After my graduation, I remember reading a book on such matters, which had as introduction about half a page of complaining about how low the quality of bread had gone. The funny part was that the complaint had been found on some ancient Egypt papyrus document!
The agribusiness, being a business, is about making money. As such, this is not shocking since this is what business is about. Of course, this is acceptable as long as this is does not imperil us, and this is, in my opinion, where environmentalists play a very important role. They balance the power and challenge what the food industry does. This is very useful, as it stimulates thinking about what we do, and it can help stopping us from making mistakes. The problem is when this debate slides into the dogmatic and doctrinal sphere. Then, this is no more about the general interest, but about partisan interests only. The debate shifts from the moral to the political.

On the one hand, we have aggressive opponents to the industry, unfortunately too often supported by the media, because sensation is good for ratings. On the other hand, we have the industry that tends to react too rigidly and too defensively, as they resist change very often because of short-term production costs increase, while on the long term they actually delay the possibility of securing their business. Moreover, they spend a lot of money for lobbying purposes, which could be invested in the systems of the future.

Clearly, neither approach benefits the general interest. The sad thing is that both sides always claim to possess the absolute science to demonstrate their points of view. The main result is that the public opinion is confused, which is normal, since unless you are a specialist of these matters, there is no way of knowing who tells the truth. Once, I was attending a conference organized by Marks & Spencer on public perception of animal husbandry and animal production practices. The master of conference then said one very relevant thing: the main source of scientific knowledge for the public over there was The Sun (very popular British tabloid), not Scientific American!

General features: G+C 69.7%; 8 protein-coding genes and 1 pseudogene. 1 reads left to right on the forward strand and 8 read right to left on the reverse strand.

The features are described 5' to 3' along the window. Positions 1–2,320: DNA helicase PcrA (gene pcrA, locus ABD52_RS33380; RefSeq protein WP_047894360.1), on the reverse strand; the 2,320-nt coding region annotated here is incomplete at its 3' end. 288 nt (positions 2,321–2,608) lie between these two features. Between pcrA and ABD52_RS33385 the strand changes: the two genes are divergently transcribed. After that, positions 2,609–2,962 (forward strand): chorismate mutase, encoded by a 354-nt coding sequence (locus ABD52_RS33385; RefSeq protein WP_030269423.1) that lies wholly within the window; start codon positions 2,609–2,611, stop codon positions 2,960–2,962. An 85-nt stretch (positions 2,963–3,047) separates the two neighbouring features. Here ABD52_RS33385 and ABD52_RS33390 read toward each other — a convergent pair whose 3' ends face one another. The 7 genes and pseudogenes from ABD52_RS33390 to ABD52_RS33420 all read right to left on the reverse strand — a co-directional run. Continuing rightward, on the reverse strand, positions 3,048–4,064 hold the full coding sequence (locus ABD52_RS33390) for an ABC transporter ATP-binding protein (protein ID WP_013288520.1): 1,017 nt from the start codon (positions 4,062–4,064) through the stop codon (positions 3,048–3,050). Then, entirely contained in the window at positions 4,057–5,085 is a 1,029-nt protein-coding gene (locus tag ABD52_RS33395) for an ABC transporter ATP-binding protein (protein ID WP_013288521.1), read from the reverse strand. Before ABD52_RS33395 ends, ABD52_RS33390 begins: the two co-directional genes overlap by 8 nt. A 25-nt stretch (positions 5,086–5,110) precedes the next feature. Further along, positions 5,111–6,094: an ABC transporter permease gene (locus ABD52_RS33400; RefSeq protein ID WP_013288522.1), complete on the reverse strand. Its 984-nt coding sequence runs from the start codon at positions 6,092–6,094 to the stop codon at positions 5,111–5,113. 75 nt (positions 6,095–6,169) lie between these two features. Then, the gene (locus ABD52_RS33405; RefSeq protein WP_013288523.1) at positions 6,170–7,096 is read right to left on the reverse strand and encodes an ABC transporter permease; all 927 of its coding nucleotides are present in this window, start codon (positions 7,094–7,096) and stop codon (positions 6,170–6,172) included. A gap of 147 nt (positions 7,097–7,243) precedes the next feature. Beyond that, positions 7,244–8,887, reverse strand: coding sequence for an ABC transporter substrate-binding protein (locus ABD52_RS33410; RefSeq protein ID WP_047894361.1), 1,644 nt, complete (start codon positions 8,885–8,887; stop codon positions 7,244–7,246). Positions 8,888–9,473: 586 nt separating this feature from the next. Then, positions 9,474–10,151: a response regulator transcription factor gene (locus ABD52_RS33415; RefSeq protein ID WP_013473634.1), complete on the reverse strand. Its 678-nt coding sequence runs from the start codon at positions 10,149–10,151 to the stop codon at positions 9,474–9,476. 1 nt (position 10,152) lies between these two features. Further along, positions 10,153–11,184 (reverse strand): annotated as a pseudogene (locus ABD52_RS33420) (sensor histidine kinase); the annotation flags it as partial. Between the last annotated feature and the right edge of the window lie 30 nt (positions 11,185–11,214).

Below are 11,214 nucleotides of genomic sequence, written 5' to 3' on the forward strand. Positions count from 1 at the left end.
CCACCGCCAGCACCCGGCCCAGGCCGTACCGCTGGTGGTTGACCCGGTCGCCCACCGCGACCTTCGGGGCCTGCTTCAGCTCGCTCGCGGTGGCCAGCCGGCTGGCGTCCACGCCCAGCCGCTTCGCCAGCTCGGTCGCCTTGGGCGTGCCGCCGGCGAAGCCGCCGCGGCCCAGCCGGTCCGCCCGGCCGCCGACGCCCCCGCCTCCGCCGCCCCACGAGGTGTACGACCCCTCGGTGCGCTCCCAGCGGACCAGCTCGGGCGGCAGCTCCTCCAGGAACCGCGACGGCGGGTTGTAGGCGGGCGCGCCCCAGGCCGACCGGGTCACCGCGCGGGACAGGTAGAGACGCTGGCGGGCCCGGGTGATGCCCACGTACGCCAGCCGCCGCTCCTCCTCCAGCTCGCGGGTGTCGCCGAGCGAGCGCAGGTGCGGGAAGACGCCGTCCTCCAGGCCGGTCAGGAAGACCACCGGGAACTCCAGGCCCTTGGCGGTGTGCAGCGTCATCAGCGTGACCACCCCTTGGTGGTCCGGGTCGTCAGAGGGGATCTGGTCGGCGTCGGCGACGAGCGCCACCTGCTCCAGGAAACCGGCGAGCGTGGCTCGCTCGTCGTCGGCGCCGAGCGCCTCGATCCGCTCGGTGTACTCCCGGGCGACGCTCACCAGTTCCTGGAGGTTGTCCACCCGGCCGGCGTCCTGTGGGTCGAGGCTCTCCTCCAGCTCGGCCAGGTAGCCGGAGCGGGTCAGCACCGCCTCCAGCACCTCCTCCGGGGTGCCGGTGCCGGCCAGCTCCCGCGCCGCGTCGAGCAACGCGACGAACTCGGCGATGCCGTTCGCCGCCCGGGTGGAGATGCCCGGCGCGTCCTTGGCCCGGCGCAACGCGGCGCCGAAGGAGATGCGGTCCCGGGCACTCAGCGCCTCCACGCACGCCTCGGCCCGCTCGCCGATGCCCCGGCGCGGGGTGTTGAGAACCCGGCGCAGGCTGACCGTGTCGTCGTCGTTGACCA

I believe that most has been said in the debate between the food industry and the environmentalists. They rarely say anything new, just the same old things being repeated over and over again.

Not everything is perfect in the agribusiness, as it is work in progress; and consumers deserve to be properly informed, so that they can cast their vote when they shop by electing the good products and rejecting the bad ones. Eliminating bad practices is exactly what can benefit us all.

This cannot be done through confrontation only. It is highly frustrating to hear people opposing something while not offering a solid alternative based on solid evidence, facts and thorough analysis.

The way of the future is a co-operation between the industry and environmental groups, by joining not only their knowledge and science, but also their financial and business understanding to develop and support sustainable solutions. By joining forces, they will help us develop a better agriculture and find the most sensible ways to feed nine billion people and preserve our ecosystems. Such an approach has already started, for instance with the WWF (World Wildlife Fund) and Unilever that created the MSC (Marine Stewardship Council), which certifies sustainable fisheries. The WWF is busy with a similar approach with aquaculture. In Brazil, the beef industry has agreed with Greenpeace on a moratorium on deforestation and they will not expand their ranches at the expense of the rainforest anymore. This type of co-operation needs to be developed to a much larger scale!

Copyright 2009 The Happy Future Group Consulting Ltd.